What are meme cryptocurrencies
What are meme cryptocurrencies and should you buy them?
Select looks at meme cryptocurrencies which have become a staple of the broader crypto ecosystem.
Updated Mon, Mar 7 2022Bailey ReutzelSHAREShare Article via FacebookShare Article via TwitterShare Article via LinkedInShare Article via EmailYuriko Nakao | Getty Images News | Getty ImagesSelect’s editorial team works independently to review financial products and write articles we think our readers will find useful. We earn a commission from affiliate partners on many offers, but not all offers on Select are from affiliate partners.
The cryptocurrency community loves memes and one of the industry’s favorites is Doge, which pairs the Shiba Inu dog Kabusu, with colorful fonts and childlike language along the lines of “such wow” and “very concern.”
With the introduction of Dogecoin, which was created as a joke in December 2013, a whole new crypto category was spawned — the meme coin, cryptocurrencies that associate themselves with an internet joke or pop culture reference.
Following the creation of the Doge meme, Dogecoin brought forth an explosion of cryptocurrencies bearing the likeness of the cute pooch, making it the most commonly used meme for these types of cryptocurrencies.
As a result, within the category of meme coins, a more specific group has emerged: dog-themed coins. Most retail investors will be familiar with these, as 2021 saw significant amounts of speculation on the new subset of meme coin, which includes Dogecoin and its derivatives, Shiba Inu and Dogelon Mars. Tesla founder Elon Musk was a key reason why these cryptocurrencies pumped and expanded last year after he tweeted about his interest and support of Dogecoin.
Other meme coins beyond the dog-themed coins niche include Pepe Cash, based on the Pepe the Frog character, and “HODL” (hold on for dear life), from the crypto rallying cry to hold onto your coins at all cost, even during a market downturn
A brief history of Dogecoin
Dogecoin is considered to be the first meme coin, and while it was initially designed to poke fun at the wild speculation that thrives in cryptocurrency markets, a community all its own quickly developed around it. Crypto enthusiasts saw Dogecoin as a way for new investors to learn about and experiment with the technology without having to worry about the higher stakes that came with Bitcoin, which, at the time, had just broken $1,000 per coin.
As a result, Dogecoin was promoted as a “fun and friendly internet currency.” Compared to the Bitcoin community, the Dogecoin community was less concerned about the cryptocurrency’s price and more interested in seeing the coin utilized in the use cases being touted as key for cryptocurrency broadly.
For instance, a number of Dogecoin-tipping bots launched on social media platforms, which allowed people to send small amounts of it to someone if they liked their post. The community also used Dogecoins to fundraise for several worthy causes, including helping Charity: Water build a well in Kenya and sending the Jamaican Bobsled Team to the Sochi Olympics when they qualified but were unable to afford the trip.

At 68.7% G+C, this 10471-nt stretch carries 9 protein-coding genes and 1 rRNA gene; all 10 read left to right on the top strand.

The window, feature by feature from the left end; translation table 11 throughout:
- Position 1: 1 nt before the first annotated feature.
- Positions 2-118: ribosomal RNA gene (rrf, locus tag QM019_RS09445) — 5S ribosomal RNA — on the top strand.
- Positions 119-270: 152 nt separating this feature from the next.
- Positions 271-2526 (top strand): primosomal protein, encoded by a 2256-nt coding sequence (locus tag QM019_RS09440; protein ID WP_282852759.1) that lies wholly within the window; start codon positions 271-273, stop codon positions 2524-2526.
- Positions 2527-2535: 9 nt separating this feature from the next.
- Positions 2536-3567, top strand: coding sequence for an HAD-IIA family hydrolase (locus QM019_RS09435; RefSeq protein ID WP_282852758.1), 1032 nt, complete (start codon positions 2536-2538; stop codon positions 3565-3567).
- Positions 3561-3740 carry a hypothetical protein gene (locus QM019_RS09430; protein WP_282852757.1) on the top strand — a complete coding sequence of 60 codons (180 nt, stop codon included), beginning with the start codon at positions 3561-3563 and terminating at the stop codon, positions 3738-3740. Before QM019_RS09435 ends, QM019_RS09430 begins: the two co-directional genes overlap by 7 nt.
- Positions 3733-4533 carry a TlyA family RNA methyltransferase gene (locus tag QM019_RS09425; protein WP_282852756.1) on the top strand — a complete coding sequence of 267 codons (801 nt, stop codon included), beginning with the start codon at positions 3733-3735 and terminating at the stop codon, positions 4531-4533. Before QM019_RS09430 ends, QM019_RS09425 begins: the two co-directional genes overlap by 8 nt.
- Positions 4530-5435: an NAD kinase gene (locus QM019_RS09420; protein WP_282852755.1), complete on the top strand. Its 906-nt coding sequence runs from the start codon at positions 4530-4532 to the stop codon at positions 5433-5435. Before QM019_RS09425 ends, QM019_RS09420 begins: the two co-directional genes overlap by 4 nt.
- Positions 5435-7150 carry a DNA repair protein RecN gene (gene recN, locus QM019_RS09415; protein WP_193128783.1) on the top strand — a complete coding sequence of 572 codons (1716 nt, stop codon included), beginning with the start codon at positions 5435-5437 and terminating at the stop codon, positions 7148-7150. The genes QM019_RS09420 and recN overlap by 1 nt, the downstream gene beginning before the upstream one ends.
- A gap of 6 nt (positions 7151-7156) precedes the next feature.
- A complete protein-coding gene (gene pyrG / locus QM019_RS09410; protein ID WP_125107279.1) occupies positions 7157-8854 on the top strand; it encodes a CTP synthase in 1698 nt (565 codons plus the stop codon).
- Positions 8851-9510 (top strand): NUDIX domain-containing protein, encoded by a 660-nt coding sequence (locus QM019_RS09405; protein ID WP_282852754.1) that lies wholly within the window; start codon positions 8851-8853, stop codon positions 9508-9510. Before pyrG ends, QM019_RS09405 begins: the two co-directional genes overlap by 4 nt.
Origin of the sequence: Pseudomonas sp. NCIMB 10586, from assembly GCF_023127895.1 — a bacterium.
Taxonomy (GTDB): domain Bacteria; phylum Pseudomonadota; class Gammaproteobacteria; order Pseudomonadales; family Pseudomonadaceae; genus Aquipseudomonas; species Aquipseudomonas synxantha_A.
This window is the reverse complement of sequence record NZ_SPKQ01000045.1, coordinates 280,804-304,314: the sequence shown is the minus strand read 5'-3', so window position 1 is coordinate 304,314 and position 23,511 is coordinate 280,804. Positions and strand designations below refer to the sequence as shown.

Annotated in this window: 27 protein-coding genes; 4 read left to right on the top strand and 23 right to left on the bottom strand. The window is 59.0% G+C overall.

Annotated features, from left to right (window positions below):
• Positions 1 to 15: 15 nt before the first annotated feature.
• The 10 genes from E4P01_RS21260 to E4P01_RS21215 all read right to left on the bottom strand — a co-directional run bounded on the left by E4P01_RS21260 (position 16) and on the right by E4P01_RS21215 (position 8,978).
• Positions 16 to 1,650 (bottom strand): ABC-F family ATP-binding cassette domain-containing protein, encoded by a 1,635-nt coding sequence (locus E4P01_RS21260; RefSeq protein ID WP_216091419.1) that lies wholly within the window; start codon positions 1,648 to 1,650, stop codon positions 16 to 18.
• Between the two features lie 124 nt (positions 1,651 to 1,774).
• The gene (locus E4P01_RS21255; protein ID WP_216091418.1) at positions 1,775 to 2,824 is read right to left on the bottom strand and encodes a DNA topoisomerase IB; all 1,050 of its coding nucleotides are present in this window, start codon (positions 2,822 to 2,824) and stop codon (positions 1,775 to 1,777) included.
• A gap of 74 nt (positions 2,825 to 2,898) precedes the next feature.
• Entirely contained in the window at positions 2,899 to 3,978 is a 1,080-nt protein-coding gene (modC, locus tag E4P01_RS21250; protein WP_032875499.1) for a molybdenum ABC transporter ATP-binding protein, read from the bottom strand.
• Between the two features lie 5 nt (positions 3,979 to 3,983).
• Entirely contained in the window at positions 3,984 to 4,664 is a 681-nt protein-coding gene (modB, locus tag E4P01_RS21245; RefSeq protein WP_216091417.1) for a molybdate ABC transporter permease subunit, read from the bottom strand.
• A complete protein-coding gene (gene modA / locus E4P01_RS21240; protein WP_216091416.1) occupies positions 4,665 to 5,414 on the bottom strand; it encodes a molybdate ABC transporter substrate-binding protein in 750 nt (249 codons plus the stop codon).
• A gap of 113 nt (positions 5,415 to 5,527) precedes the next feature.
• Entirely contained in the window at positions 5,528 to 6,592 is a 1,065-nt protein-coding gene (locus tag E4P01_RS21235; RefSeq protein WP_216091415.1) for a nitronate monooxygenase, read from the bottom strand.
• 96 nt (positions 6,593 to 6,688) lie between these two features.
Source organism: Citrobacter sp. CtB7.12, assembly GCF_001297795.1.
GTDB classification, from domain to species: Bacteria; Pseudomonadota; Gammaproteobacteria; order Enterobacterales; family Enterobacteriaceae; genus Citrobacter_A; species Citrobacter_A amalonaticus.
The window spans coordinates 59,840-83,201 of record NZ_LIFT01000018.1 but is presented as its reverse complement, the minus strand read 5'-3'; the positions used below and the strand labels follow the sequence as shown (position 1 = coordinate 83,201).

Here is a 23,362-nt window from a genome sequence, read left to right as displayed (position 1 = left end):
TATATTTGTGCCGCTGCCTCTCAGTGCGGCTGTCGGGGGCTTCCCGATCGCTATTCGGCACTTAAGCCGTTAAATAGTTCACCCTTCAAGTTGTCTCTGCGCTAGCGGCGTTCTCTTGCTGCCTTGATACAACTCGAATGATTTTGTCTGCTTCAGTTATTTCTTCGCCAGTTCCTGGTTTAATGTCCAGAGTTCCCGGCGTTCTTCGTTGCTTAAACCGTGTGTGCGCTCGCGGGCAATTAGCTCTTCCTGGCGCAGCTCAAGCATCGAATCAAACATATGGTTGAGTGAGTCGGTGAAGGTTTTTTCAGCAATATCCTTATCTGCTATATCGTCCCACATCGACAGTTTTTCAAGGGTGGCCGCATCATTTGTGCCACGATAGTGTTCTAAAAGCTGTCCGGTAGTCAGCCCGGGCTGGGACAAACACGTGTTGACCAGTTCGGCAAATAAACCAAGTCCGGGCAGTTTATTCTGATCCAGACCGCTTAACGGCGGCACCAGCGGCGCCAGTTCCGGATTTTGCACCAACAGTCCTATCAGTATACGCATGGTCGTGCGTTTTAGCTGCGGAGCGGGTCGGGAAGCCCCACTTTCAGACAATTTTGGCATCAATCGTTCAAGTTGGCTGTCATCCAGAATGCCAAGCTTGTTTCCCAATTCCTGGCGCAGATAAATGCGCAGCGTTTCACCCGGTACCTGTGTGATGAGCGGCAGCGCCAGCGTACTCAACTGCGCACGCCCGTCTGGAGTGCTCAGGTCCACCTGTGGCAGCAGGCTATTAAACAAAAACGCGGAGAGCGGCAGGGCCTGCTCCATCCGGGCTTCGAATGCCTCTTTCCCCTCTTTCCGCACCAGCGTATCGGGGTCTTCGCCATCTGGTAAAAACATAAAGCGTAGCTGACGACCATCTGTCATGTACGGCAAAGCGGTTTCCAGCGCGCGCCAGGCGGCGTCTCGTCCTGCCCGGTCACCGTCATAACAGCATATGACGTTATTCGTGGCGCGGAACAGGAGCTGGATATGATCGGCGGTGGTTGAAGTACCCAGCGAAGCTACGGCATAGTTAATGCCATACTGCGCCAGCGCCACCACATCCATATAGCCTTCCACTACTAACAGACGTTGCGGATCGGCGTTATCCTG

While Dogecoin may seem like a light-hearted project, investing in this type of cryptocurrency or other meme coins like it carries some amount of risk.
Some meme coins have reached high market capitalization, while in other cases, the price per coin skyrockets thousands of percent within a few days, making some investors rich, essentially signaling others that they might be able to do the same.
It’s also worth noting that these meme-based cryptocurrencies are generally not serious, substantive projects, as they’re typically created by copying and pasting code from another type of cryptocurrency. They also tend to lack significant developer communities, which help to keep them secure and technologically up to date. Dogecoin development, for instance, has nearly come to a standstill at different moments throughout its history.
Additionally, many meme coins are owned by small groups of people who hold large, market-moving quantities of it, along with thin liquidity pools. As such, their prices tend to be highly volatile, influenced significantly by social media sentiments and “FOMO” (fear of missing out). Because of this, meme coins are particularly susceptible to pump-and-dump schemes, whereby an individual or group of large coin holders hypes up the coin, getting others to buy and inflate the price before dumping all their holdings on the market.
While that particular individual or group will end up making significant returns, that type of quick sale can swing the market to the red, leaving everyone else, as they say in crypto, “holding the bag.” Unknowing investors who thought the price of their coins would rise end up with tokens that are worth far less than what they initially paid.
Above is the one-day price chart for meme coin Elon’s Marvin (MARVIN), named after one of Elon Musk’s dogs. This chart displays what a typical pump-and-dump looks like, with a run-up in prices until a big sell that plunges the price off a cliff (see vertical line right after 4 a.m.).Image courtesy of CoinMarketCap.
While memecoin markets can be particularly volatile, some investors choose to invest in them anyway. Whether they’re interested in timing the market pumps to make money or just want to participate in a silly, crypto-insider market, investors can purchase meme coins on many of the same platforms they’d use to purchase more serious cryptocurrencies like Bitcoin and Ethereum.
As the oldest and most well-known meme coin, Dogecoin can be bought, sold and traded on top crypto exchanges like Coinbase, Gemini and Binance. Traditional stock investing and trading platforms such as Robinhood, WeBull and SoFi have begun allowing their users to invest in crypto, including Dogecoin, as well.